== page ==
In 1541 the Wheel of Fortune turned against Francisco Pizarro, and the conquistador reaped a bit of what he had sown. After the fall of Cusco in 1533, the Pizarro brothers had cut their rival, Diego de Almagro, out of much of the booty. By way of compensation, Francisco offered him Chile, and the Spaniard marched off in hopes of conquest and gold. He returned two years later, having found no fortune, and helped suppress Manco. His quarrel with the Pizarros led to a battle between their factions at Las Salinas on April 26, 1538. Captured, the defeated Almagro was garroted on Hernando's order. Francisco, now governor, later stripped Almagro's son, also named Diego, of lands leaving him bankrupt.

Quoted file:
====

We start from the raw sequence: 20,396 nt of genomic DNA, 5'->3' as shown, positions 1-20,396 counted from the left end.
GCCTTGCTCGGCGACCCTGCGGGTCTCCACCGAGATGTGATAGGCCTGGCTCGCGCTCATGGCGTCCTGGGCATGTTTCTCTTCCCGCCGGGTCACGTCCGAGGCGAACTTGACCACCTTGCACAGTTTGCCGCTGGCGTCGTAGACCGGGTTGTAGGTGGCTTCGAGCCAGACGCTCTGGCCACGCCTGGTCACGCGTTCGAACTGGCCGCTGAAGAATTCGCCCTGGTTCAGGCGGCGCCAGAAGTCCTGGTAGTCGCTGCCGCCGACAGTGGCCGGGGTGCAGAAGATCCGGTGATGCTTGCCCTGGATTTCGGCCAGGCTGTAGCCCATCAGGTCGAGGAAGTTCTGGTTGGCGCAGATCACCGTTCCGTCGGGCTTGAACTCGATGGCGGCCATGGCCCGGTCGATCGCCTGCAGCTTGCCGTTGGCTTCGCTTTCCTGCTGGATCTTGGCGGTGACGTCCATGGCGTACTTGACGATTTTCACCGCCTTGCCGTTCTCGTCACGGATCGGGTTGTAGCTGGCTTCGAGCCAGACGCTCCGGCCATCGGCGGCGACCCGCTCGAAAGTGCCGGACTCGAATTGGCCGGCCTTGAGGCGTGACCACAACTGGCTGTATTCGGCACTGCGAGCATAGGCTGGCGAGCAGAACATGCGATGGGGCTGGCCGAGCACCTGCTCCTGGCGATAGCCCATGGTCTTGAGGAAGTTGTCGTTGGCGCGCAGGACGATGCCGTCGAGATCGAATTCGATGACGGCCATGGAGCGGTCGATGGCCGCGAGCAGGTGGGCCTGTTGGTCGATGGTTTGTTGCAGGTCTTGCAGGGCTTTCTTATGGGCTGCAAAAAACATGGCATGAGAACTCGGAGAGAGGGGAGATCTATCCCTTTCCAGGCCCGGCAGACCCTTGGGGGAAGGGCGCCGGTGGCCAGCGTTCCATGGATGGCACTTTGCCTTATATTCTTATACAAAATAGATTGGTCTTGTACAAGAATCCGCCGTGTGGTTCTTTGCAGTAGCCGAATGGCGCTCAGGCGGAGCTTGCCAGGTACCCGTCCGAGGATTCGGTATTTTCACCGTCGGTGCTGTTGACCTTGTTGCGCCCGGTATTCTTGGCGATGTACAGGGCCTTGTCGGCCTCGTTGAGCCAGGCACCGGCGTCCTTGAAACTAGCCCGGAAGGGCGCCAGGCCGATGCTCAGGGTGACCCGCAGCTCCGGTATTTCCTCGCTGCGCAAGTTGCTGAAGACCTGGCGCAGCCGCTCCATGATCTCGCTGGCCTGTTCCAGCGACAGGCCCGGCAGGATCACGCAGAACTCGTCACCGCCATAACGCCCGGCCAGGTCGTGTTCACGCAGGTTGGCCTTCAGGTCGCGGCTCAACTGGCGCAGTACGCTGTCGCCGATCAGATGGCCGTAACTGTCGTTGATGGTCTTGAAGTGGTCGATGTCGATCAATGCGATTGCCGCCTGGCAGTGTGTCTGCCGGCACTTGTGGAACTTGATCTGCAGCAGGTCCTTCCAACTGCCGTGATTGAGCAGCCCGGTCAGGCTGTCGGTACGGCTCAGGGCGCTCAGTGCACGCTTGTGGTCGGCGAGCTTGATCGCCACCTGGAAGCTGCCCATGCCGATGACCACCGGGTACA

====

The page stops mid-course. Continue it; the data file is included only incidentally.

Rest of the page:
The embittered young Almagro and his associates plotted to assassinate Francisco after mass on June 16, 1541, but Pizarro got wind of their plan and stayed in the governor's palace. While Pizarro, his half-brother Francisco Martín de Alcántara, and about 20 others were having dinner, the conspirators invaded the palace. Most of Pizarro's guests fled, but a few fought the intruders, numbered variously between seven and 25. While Pizarro struggled to buckle on his breastplate, his defenders, including Alcántara, were killed. For his part Pizarro killed two attackers and ran through a third. While trying to pull out his sword, he was stabbed in the throat, then fell to the floor where he was stabbed many times.